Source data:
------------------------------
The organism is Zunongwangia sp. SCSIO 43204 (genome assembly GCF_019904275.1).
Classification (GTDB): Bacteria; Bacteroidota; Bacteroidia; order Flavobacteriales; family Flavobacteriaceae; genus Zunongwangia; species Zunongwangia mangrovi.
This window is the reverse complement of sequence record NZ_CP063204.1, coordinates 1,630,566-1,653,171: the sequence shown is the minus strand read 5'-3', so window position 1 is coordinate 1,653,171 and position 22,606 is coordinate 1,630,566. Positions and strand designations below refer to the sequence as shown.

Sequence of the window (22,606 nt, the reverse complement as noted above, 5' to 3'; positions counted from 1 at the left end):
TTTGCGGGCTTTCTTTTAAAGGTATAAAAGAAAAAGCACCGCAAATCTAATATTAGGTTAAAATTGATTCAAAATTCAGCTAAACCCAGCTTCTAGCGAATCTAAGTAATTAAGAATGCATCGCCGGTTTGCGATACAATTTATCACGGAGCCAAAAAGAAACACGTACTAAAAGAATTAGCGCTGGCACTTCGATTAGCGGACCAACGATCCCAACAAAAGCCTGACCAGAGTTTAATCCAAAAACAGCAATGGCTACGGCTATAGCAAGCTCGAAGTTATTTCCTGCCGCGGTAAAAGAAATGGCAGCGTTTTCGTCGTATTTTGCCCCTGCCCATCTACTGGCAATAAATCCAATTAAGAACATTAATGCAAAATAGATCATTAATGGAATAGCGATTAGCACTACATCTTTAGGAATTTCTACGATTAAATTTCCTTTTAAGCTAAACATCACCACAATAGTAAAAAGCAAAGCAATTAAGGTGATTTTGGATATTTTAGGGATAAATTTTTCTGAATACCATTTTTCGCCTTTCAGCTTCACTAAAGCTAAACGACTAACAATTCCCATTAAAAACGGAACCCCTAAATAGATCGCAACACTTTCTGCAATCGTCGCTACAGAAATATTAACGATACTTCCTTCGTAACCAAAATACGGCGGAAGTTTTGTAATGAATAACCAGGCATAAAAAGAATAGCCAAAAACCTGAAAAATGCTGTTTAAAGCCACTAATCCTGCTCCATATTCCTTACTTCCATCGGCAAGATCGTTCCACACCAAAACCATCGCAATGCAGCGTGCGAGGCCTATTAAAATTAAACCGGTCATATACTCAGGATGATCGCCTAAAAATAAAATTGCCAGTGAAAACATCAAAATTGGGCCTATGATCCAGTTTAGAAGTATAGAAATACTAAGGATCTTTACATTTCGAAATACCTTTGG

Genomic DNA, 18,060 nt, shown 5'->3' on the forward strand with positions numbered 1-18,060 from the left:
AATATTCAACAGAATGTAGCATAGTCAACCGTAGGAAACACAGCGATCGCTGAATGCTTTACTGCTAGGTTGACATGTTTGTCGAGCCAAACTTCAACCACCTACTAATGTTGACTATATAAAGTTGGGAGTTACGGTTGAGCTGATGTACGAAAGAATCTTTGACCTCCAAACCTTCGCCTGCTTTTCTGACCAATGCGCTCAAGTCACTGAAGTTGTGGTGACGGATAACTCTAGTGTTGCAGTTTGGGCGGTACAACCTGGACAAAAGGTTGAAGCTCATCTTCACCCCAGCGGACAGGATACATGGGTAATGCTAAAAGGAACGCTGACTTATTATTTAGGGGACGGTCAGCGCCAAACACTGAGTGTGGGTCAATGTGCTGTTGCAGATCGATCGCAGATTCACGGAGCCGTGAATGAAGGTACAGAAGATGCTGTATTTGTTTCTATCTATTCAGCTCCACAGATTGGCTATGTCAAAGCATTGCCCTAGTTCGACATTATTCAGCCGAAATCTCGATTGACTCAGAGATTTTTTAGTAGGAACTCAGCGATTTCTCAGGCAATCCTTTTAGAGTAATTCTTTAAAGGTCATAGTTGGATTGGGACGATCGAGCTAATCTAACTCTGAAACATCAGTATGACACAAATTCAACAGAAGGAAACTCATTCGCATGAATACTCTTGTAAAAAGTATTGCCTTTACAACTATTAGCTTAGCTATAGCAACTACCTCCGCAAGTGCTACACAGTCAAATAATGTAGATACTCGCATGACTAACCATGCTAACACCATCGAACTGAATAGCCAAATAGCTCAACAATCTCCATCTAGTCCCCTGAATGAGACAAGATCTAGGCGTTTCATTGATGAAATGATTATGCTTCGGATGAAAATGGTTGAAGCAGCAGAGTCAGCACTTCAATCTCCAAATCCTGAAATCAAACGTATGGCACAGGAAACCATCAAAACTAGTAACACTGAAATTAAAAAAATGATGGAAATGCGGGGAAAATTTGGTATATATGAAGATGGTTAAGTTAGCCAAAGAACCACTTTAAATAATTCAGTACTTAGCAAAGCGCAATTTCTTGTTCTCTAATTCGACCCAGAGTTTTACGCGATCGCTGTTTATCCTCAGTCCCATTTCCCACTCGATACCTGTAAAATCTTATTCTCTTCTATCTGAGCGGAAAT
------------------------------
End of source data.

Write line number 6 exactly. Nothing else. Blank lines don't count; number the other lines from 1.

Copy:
Genomic DNA, 18,060 nt, shown 5'->3' on the forward strand with positions numbered 1-18,060 from the left: